Madonna, John Mellencamp, Leonard Cohen, The Dave Clark Five and the Ventures are…
- Posted on Feb 25th 2011 4:30PM by James Sullivan
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Give up? It's the Dave Clark Five, the "other" hitmaking band leading the British Invasion of America, who bounced the Beatles' 'I Want to Hold Your Hand' out of the top spot in the UK and went on to score 15 straight Top Ten hits in the US in the mid-1960s.
The DC5 weren't just a cute oldies act -- they made a colossal wall of sound that predated the Who. The band's athletic energy was rooted in Dave Clark himself, a teenage stuntman who worked in dozens of movies before forming a rock 'n' roll band to raise money for his favorite soccer team's trip to Holland in the late 1950s.
Despite the band name, Clark wasn't the frontman (though he did position his drumkit at the front of the stage). The singer was Mike Smith, a classically trained pianist with a big, soulful voice. The band also featured guitarist and singer Lenny Davidson, bass player Rick Huxley and saxophonist Denny Payton (who died in 2006).
Between 1964 and '67, the DC5 had a dozen UK chart smashes, and hit the American Top 40 17 times, including such radio staples as 'Glad All Over,' 'Catch Us If You Can' (the title track of their Beatlesque feature film, titled 'Having a Wild Weekend' stateside) and 'Over and Over,' which bumped the Byrds' 'Turn! Turn! Turn!' as the America's biggest-selling single at the end of 1965. But the group, unlike its counterparts, made little effort to adapt to the psychedelic era, and it disbanded by 1971.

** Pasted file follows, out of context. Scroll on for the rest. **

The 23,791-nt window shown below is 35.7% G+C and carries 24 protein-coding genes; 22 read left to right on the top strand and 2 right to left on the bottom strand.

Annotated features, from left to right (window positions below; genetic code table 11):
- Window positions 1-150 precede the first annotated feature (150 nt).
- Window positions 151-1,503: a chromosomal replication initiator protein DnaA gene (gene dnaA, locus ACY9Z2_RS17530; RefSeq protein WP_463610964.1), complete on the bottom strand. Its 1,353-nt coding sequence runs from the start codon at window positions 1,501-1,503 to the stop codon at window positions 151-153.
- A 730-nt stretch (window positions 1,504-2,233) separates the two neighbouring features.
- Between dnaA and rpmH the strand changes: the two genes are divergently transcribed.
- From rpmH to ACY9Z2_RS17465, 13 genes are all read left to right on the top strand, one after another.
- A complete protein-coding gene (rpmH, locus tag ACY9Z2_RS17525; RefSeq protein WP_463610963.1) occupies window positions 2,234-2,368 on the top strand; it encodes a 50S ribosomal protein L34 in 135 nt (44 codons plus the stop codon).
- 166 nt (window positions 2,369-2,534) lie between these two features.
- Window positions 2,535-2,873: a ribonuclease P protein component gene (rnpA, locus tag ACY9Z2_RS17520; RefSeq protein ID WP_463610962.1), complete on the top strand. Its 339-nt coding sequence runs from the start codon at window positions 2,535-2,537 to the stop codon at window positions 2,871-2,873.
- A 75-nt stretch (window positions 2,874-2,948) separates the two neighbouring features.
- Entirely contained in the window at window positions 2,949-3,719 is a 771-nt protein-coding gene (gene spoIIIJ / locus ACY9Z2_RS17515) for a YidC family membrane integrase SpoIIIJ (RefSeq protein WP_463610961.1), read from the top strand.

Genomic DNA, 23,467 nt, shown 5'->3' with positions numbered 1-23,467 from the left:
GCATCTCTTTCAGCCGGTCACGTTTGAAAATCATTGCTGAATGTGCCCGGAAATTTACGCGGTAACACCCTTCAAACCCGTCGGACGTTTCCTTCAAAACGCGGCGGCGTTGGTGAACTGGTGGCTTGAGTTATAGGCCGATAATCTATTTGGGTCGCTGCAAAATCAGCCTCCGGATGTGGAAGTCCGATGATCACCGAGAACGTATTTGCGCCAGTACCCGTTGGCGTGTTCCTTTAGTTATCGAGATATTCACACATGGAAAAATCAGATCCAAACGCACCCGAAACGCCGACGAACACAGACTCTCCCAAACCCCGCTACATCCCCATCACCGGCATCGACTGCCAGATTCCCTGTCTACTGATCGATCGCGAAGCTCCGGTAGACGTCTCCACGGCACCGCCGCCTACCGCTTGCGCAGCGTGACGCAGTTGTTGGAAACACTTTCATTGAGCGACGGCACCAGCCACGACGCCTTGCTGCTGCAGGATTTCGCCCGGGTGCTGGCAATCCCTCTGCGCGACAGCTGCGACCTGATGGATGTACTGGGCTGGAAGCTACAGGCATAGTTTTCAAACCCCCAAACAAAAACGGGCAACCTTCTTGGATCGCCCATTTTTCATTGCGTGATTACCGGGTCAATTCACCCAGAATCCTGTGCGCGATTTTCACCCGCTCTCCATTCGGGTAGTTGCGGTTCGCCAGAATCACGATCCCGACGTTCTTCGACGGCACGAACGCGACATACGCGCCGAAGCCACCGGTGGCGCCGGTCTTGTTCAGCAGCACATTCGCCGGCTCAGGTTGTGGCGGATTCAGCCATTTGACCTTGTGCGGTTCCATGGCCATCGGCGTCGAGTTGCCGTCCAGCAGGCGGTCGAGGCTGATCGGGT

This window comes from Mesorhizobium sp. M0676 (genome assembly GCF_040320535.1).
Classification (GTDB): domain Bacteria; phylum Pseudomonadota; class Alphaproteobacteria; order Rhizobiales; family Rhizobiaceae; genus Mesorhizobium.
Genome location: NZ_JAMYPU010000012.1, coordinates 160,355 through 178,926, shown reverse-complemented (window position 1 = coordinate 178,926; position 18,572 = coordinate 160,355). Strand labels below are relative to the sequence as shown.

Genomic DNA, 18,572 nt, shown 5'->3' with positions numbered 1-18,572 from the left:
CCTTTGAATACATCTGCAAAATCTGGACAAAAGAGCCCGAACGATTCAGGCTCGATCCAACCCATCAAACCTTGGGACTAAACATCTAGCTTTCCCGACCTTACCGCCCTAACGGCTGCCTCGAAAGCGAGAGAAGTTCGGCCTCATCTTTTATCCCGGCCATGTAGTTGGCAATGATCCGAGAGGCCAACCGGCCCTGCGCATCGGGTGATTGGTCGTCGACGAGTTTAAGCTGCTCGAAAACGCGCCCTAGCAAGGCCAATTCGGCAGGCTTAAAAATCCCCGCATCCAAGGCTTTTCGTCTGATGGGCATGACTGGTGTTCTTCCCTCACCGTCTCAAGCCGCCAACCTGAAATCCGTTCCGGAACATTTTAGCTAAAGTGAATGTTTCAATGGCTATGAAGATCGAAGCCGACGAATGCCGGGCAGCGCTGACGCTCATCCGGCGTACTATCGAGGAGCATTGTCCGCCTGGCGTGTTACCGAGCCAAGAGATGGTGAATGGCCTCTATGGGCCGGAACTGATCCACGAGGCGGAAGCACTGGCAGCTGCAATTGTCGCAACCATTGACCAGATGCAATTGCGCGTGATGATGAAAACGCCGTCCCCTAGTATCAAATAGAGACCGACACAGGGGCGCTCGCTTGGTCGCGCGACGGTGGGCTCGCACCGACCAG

Clark, an astute businessman who built an empire beginning with his acquisition of the pop-hits program 'Ready Steady Go!,' stopped drumming after breaking several knuckles in a sledding accident. In 1986, he had a London theatrical hit with 'Time,' a sci-fi musical that featured Cliff Richard (later, David Cassidy) in the starring role. Freddie Mercury was one of many stars to appear on the soundtrack album.
A decade earlier, Mike Smith had been asked to sing on the original album recording of Andrew Lloyd Webber's 'Evita.' In the late 1990s, he started his own band, Mike Smith's Rock Engine. But his comeback was brief: Not long after his only son was killed in a diving accident, the singer suffered a spinal cord injury in a fall at his house in Spain.
Paralyzed from the waist down, he attended a Bruce Springsteen show in London in late 2008 after returning home from hospice care. Springsteen, a longtime fan, dedicated 'Born to Run' to the singer.
Two months later, Smith was dead of pneumonia. He missed his band's induction into the Rock and Roll Hall of Fame by 11 days.